He told MPs: “Whatever letters they may seek to force the government to write, it cannot change my judgment that further delay is pointless, expensive and deeply corrosive of public trust.”
A spokeswoman for the European commission said it was up to the UK government to make the next move after the developments in the Commons.
She said: “The European commission takes note of the vote in the House of Commons today on the so-called Letwin amendment meaning that the withdrawal agreement itself was not put to vote today.Advertisement
“It will be for the UK government to inform us about the next steps as soon as possible.”
A spokesman for the European council president, Donald Tusk, declined to comment. Ambassadors for the EU27 will meet on Sunday morning to discuss the latest developments.
After being defeated on the amendment, the government and opposition agreed not to hold a vote on the amended motion, which Downing Street sources said they considered “meaningless”.
The leader of the House of Commons, Jacob Rees-Mogg, then told MPs the government would seek to hold another meaningful vote on Johnson’s deal on Monday – something the Speaker, John Bercow, said he would have to decide whether to allow.
Before Letwin tabled his amendment, Downing Street had appeared tantalisingly close to achieving majority support for the last-minute deal the prime minister secured on Thursday, which outlines a looser economic relationship with the EU.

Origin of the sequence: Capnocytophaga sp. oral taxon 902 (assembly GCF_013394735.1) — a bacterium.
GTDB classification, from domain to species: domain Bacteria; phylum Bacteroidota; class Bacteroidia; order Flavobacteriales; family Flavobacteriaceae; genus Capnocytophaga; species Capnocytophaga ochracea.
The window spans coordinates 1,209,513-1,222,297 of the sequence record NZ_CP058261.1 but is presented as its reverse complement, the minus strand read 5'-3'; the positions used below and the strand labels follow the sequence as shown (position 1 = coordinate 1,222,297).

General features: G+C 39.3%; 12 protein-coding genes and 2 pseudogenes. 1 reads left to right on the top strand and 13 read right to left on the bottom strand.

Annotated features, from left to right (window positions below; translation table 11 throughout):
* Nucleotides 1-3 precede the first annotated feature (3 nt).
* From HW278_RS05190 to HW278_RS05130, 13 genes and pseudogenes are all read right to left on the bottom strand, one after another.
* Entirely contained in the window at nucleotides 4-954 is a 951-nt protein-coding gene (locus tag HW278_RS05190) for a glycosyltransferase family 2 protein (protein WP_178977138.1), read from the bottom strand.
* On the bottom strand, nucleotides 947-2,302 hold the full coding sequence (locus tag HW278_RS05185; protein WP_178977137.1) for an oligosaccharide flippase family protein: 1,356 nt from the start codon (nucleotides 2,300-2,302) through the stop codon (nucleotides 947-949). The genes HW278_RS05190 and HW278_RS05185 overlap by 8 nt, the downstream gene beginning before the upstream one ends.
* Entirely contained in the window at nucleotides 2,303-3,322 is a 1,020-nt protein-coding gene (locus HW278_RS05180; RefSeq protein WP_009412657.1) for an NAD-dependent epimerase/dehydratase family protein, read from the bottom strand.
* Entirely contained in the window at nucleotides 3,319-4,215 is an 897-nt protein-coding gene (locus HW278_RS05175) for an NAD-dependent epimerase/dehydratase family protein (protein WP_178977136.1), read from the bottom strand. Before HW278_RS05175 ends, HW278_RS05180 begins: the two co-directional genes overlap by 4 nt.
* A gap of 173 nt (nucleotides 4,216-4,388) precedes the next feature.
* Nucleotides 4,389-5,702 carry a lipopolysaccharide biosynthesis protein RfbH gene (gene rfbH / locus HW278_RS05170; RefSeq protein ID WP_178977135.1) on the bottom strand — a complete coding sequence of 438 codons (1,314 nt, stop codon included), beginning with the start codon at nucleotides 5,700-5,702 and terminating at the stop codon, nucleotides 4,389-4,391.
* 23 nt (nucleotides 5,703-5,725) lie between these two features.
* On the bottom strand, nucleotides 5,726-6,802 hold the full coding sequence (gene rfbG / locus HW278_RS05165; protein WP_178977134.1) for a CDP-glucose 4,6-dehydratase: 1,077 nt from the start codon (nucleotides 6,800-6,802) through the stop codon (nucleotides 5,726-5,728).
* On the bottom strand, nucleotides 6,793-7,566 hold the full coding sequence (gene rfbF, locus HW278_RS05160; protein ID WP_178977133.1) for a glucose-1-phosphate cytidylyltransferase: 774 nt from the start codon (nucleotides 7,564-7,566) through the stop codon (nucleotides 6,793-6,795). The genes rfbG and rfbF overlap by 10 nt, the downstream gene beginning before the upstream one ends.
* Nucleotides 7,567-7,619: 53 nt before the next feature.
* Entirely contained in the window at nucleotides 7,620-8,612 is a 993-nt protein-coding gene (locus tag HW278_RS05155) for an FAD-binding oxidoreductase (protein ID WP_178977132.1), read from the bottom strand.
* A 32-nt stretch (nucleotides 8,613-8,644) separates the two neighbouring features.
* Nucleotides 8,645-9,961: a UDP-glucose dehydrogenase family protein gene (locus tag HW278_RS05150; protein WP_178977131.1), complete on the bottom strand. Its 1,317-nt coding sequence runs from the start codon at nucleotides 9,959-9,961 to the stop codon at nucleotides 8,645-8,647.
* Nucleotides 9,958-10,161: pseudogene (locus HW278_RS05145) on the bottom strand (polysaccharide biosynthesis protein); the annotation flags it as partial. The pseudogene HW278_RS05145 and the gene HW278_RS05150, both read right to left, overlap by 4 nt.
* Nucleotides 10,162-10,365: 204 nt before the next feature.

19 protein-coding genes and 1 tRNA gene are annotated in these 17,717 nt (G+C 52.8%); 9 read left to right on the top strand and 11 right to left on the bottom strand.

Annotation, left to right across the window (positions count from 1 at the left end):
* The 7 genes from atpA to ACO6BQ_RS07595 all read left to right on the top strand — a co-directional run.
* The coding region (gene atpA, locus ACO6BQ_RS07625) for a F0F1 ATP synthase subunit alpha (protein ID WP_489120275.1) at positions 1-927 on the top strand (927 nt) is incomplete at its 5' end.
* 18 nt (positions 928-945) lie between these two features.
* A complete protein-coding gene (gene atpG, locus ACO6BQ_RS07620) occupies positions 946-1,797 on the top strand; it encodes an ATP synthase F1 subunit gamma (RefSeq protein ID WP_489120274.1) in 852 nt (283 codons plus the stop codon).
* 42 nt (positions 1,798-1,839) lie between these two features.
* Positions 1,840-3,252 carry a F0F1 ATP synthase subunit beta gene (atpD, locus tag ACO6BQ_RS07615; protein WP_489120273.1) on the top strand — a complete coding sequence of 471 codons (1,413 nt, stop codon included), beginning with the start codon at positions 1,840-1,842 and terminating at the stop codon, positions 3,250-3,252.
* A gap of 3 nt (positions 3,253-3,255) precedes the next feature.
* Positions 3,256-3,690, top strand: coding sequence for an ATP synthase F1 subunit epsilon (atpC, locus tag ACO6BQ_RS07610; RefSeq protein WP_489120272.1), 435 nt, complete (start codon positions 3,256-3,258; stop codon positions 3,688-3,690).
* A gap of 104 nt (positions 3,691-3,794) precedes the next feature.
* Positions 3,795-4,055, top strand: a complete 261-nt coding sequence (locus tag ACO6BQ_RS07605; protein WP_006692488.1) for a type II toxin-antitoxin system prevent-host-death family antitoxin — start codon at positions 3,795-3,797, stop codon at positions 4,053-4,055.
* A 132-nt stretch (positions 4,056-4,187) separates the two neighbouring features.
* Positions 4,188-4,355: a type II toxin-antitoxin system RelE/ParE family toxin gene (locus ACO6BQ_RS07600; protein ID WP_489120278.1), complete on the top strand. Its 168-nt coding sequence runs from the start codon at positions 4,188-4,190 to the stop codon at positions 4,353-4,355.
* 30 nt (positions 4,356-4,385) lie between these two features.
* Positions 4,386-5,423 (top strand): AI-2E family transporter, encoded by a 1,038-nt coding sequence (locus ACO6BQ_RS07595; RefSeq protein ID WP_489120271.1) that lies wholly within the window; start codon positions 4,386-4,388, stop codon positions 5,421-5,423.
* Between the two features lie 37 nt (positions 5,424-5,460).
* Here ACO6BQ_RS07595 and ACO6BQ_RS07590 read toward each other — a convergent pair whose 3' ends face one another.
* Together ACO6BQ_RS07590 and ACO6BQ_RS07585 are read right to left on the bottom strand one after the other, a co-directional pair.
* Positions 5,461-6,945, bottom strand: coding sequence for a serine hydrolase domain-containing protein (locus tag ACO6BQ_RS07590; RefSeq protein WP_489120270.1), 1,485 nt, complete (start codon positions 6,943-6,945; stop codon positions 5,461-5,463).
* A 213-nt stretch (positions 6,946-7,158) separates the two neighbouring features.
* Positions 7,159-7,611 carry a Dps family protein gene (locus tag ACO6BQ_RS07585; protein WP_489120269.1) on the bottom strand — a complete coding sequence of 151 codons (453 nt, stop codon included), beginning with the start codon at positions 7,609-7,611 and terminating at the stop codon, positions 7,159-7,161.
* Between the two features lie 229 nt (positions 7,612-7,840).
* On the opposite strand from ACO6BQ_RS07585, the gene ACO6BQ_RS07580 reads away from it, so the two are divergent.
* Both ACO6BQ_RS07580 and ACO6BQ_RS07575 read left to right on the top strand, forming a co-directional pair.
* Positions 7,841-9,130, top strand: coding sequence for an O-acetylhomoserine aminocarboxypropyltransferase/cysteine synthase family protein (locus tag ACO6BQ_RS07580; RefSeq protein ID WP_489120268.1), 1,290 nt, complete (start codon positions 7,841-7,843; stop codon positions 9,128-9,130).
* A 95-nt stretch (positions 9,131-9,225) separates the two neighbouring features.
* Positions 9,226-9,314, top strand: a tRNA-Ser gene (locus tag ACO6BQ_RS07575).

Ardent Eurosceptics including Mark Francois and Bill Cash had signalled that they would support the deal, despite the objections of the Northern Irish Democratic Unionist party (DUP).
And several Labour MPs, including Melanie Onn and Sarah Champion, who had rejected Theresa May’s withdrawal agreement, signalled that they too were ready to vote with the government.
The DUP’s backing was key to the success of Letwin’s amendment, after the party rejected Johnson’s Brexit deal on Thursday. It was also supported by 10 independent former Conservatives, including David Gauke and Philip Hammond.Advertisement
In a passionate speech to the Commons, the DUP MP Sammy Wilson said that the agreement would cut off Northern Ireland from the country “to which we belong”.
“We will not give in to this agreement which we believe does damage to our part of the United Kingdom and which will lead to the focus of attention away from London, towards Dublin,” he said.
Tory MPs left the chamber en masse when the SNP MP Joanna Cherry, who was involved in recent legal action aimed at forcing Johnson to comply with the Benn act, rose to speak.
She asked Bercow whether he would be prepared to sign a letter to the EU requesting an extension, if necessary. “Were I instructed by this house, I would do as instructed, and if I were instructed by a court, I would do as directed,” he replied.
Briefing journalists after the government’s defeat, the prime minister’s official spokesman stonewalled questions about how Johnson planned to avoid negotiating a delay.
“We are not going to add anything to the PM’s words in the house,” he said, adding: “Governments comply with the law.”
Source: The Guardian